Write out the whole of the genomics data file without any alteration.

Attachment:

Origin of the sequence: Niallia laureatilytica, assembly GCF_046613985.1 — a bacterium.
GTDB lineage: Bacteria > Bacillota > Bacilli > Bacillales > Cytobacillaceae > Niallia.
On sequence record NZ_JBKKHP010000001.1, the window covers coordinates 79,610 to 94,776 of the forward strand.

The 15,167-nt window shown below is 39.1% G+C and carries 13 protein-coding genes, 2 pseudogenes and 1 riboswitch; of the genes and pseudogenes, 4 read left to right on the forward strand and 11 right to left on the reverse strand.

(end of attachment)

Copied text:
Origin of the sequence: Niallia laureatilytica, assembly GCF_046613985.1 — a bacterium.
GTDB lineage: Bacteria > Bacillota > Bacilli > Bacillales > Cytobacillaceae > Niallia.
On sequence record NZ_JBKKHP010000001.1, the window covers coordinates 79,610 to 94,776 of the forward strand.

The 15,167-nt window shown below is 39.1% G+C and carries 13 protein-coding genes, 2 pseudogenes and 1 riboswitch; of the genes and pseudogenes, 4 read left to right on the forward strand and 11 right to left on the reverse strand.